Nevertheless, before embarking for Rome, he contacted Langevin through the abbe Tanguay, the author of the multi-volume genealogical studies of the French Canadians. Taché received the answer from the abbe, who told him that Langevin would welcome further information confidentially. As to the number of strangers on the proposed council that would govern the new acquisition they would represent Canada's interests - Canada being the buyer, she should keep the right to supervise the purchase. There would also be a few local nominations made to the council, Langevin had asserted. As to the other point raised, Langevin said: "The Government cannot control emigration of settlers according to their religion because the territories are placed at the disposition of those who wish to settle therein. However Catholics would be favoured by circumstances since their priests and churches were already established." In conclusion Tanguay wrote: "Mr. L. sincerely regrets that your Grace is compelled to be absent from his diocese at a time when his presence would be most needed to advise the administration at the beginning of a new system of government." 
Having been partially successful in getting a reply from Langevin, Taché on 1st October decided to try again to warn Cartier of the danger brewing at Red River. To do so he wrote through an intermediary, the Bishop of Ottawa. First he expressed the hope that he would not in the future be credited with all that was said, done or written at Red River particularly if he were absent from the colony. "On the other hand," he continued, "please assure Mr. Cartier that any just government will meet with my hearty support. But it should be surprising to no one that I have my doubts on this. So far if I can judge from newspaper reports, we are about to be sold down the river to the Protestants since we have only the support of M. Provencher [in the council to administrate the territories], a young man of twenty-five who is placed among men well versed in affairs and over whom he will be unable to exert any influence. Maybe my apprehensions render me unfair, but I cannot help but see in all this, the betrayal of the interest of French Canadian Catholics. Because of this, I feel a great sorrow. So little was needed to avoid any misfortunes." 
Before sailing from New York he made one last attempt to enlighten Cartier and to caution him in his actions with regard to the Northwest. On 7th October he asked the minister why it was that every influence in the future government should threaten to become prejudicial "to our compatriots." He had always dreaded the entry of the Northwest into Confederation for he had always believed that the French Catholic element would be sacrificed. The system outlined seemed to confirm his worst fears. What was imperative in the new administration was the presence of more than one French Canadian Catholic, and men of experience were also a necessity.  Cartier did not reply. The day before sailing Tackle wrote again to one of his priests at Red River asking him to see to it that the people made claims for land for "it is the only way to save them."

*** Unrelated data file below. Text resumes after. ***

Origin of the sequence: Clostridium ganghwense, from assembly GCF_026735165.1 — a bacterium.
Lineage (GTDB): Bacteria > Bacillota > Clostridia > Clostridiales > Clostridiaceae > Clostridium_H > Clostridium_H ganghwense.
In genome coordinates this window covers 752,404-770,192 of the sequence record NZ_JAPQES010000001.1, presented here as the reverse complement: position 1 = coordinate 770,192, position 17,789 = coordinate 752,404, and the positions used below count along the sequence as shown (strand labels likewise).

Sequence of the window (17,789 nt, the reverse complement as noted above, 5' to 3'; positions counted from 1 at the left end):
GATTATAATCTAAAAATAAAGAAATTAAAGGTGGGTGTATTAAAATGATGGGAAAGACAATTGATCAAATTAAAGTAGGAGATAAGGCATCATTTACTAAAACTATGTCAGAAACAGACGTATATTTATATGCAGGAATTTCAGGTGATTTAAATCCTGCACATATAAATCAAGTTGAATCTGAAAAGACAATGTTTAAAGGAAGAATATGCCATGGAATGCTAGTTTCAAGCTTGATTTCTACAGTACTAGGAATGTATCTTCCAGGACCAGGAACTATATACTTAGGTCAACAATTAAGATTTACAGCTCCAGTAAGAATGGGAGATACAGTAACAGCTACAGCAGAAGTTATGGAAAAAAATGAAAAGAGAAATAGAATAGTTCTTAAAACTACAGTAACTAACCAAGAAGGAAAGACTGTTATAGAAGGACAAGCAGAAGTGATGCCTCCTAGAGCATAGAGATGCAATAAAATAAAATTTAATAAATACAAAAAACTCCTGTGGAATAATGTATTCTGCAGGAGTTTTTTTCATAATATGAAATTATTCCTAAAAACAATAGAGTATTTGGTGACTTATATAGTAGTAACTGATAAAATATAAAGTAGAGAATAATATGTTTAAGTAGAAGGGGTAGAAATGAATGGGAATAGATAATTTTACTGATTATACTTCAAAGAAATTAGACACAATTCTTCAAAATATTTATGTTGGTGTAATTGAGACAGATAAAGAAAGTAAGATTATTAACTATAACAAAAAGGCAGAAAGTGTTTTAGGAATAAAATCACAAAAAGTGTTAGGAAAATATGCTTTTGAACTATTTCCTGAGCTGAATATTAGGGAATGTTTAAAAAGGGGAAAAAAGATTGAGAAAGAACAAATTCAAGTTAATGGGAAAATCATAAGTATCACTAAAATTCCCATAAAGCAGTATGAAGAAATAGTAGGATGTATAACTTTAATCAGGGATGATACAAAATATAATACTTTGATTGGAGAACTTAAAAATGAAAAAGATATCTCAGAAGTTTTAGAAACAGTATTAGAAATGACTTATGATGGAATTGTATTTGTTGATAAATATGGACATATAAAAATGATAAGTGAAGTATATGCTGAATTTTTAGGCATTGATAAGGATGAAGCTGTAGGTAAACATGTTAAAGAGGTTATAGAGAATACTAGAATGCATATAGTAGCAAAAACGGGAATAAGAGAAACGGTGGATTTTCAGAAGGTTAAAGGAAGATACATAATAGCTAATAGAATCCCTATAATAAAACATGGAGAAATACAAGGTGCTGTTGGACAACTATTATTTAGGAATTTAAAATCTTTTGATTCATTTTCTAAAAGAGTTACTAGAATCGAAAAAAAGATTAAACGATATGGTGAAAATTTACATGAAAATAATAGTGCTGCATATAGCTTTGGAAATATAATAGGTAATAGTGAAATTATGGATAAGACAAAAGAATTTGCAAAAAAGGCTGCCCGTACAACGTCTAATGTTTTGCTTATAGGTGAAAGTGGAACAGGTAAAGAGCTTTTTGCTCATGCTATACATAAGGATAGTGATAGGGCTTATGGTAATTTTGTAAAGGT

The Bishop sailed on 16th October and ten days later he landed at Brest where on arrival he wrote to his coadjutor, Bishop Grandin, about rumours he had heard concerning a railway scheme along the Saskatchewan River. "... take possession of as much land as possible in different localities. Encourage the people to do so: the unfortunate Métis must take possession of the country, else they will have to leave it, and to go where? Our dear Canada wants to rush things; I fear it is miscalculating." 
Once arrived at Rome he awaited daily the arrival of the post. He communicated his feelings and his fears to a colleague, Bishop Jean Langevin of Rimouski, brother of Hector the politician. Six days after the opening of the council, on 14th December, Tache was ready to return to Canada should his return be requested by the Government to pacify or at least help to pacify the people of Red River. He was ready, although it had to be understood that he was not trying to meddle; a patriotic sentiment and a sense of pastoral duty dictated this offer." No doubt Taché felt he should be on the spot to protect the interests of his Church. But this was cloaked in a desire to serve the people and his opinions always did take the Métis of the Northwest into account. When he advised, insisted upon and reiterated the urgency for the Métis to take possession of the country, which they had trod since their beginnings, it was for a large part their interests which he had at heart, not only his own. As he had lived among the Métis for over twenty years their needs and their weaknesses must have been well known to him and it would seem natural that he should want to assist them insofar as he could.